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04 November 2005
France is now vying for recognition as an attractive jurisdiction for holding companies. In addition to the participation exemption for dividend distributions, companies seeking to set up a foreign holding company in France to own subsidiaries will also benefit from a capital gains exemption regime, no capital duty on the creation of the company and the opportunity to deduct in full interest incurred from loan capital. Moreover, France has entered into a large number of tax treaties providing for the avoidance of double taxation (ie, 109 tax treaties on income).
A holding company eligible for the participation exemption regime is exempt from corporation tax on received dividends to a level of 95%. The tax is levied on a 5% lump sum of received dividends, representing non-deductible business expenses. This 5% lump sum is recaptured into the ordinary taxable income subject to corporate tax at the normal rate of 33.33%. Thus, the effective corporation tax rate for dividends is 1.66%.
However, this tax regime - which is similar to those in Belgium, Germany
and Italy - must be put into perspective, since the 5% lump sum in question
cannot exceed the amount of actual expenditure undertaken by the holding company.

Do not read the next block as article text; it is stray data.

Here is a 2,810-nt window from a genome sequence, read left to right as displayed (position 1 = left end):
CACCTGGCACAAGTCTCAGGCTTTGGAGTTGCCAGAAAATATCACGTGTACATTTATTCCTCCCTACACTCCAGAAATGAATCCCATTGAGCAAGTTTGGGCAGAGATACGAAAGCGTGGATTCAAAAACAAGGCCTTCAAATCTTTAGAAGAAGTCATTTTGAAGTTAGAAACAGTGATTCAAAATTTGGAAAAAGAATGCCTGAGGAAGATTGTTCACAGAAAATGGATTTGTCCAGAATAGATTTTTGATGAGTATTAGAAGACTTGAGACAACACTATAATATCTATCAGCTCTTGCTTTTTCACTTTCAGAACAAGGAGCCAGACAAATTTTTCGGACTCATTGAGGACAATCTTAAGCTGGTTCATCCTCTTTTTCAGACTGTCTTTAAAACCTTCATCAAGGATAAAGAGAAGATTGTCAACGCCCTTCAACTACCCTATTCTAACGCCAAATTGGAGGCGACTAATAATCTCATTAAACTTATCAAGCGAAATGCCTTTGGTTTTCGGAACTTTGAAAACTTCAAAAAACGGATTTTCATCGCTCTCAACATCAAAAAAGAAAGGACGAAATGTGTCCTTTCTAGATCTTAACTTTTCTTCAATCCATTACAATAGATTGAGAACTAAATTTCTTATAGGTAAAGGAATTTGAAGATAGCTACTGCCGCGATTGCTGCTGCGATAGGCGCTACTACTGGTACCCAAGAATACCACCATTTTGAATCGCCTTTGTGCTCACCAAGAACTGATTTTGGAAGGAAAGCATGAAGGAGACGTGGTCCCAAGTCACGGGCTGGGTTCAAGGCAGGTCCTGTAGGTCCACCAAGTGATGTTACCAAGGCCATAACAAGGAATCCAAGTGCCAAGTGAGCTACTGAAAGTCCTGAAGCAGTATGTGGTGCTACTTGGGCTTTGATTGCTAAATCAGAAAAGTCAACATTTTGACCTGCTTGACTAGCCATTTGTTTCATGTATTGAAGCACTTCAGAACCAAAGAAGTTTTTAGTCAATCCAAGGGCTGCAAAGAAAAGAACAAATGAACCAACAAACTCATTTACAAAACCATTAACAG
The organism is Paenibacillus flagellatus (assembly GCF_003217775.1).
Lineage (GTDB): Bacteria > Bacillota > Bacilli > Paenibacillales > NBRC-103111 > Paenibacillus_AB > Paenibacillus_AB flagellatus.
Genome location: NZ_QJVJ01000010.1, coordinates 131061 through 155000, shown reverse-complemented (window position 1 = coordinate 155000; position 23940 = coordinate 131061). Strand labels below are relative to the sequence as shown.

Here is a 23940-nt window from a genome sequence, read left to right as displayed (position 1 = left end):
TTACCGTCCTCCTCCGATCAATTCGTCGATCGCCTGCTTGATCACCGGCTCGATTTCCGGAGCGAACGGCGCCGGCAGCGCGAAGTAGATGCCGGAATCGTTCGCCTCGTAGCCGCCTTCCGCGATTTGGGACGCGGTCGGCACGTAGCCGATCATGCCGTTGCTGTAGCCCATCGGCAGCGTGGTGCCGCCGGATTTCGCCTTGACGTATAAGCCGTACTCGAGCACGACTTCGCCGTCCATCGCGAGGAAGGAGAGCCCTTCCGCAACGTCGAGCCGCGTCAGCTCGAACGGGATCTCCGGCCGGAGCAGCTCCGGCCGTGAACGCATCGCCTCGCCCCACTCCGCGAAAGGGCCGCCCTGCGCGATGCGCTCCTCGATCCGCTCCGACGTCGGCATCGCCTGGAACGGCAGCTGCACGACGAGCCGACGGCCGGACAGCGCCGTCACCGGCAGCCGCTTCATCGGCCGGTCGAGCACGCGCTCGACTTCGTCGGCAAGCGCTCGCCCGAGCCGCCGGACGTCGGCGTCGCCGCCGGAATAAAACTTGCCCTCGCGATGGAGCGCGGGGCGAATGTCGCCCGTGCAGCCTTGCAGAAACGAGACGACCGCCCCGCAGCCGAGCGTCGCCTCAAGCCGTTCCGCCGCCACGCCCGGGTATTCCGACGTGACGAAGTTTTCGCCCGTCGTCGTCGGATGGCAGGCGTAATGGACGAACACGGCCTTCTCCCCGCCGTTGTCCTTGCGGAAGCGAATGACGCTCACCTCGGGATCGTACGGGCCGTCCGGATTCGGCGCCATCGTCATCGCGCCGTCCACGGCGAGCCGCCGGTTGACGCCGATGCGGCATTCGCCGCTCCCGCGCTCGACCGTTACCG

When the actual amount of expenditure undertaken is less than 5% of the received
dividends, the taxation will be under 1.66%. Furthermore, where the distributing
subsidiary is held for 95% and is part of the holding company group for fiscal
unity purposes, the 5% recaptured lump sum will be cancelled and no corporation
tax will be levied on these dividends.
The participation exemption regime is granted to companies holding at least 5% of the shares in a subsidiary, which is significantly lower than the participation threshold of 20% required by the parent-subsidiary affiliation exemption provided by the EU Parent-Subsidiary Directive (2003/123/EC). On the other hand, the minimum holding period is two years, which is the same as that suggested by the directive. However, although other EU member states do not require any holding period (eg, Cyprus, Germany, the Netherlands, Sweden - for unquoted shares - and the United Kingdom) or require a holding period of one year (eg, Belgium, Denmark, Luxembourg and Sweden, for quoted shares), the two-year holding period requirement is not as constrictive as it appears, as it need not be fulfilled at the time the dividends are paid to the holding company. The participation exemption regime is granted to companies which undertake a two-year commitment to keep shares.
The revised Finance Act 2004 established a preferential capital gains tax system to promote French competitiveness in the EU market. France has not opted for full exemption in the capital gains participation exemption regime - which will become effective as of the fiscal year beginning January 1 2007 - since a lump sum of 5% of the net gains representing non-deductible business expenses will be added back to the taxable income and taxed at the standard corporate income tax rate. Shareholdings whose capital gains benefit from the participation exemption fulfil the conditions for the dividend exemption regime. Shares must therefore have been held for two years and represent at least 5% of the subsidiary's capital. Other EU countries require a shareholding threshold at least equivalent (ie, Ireland, the Netherlands and Spain) or higher (eg, Luxembourg and the United Kingdom).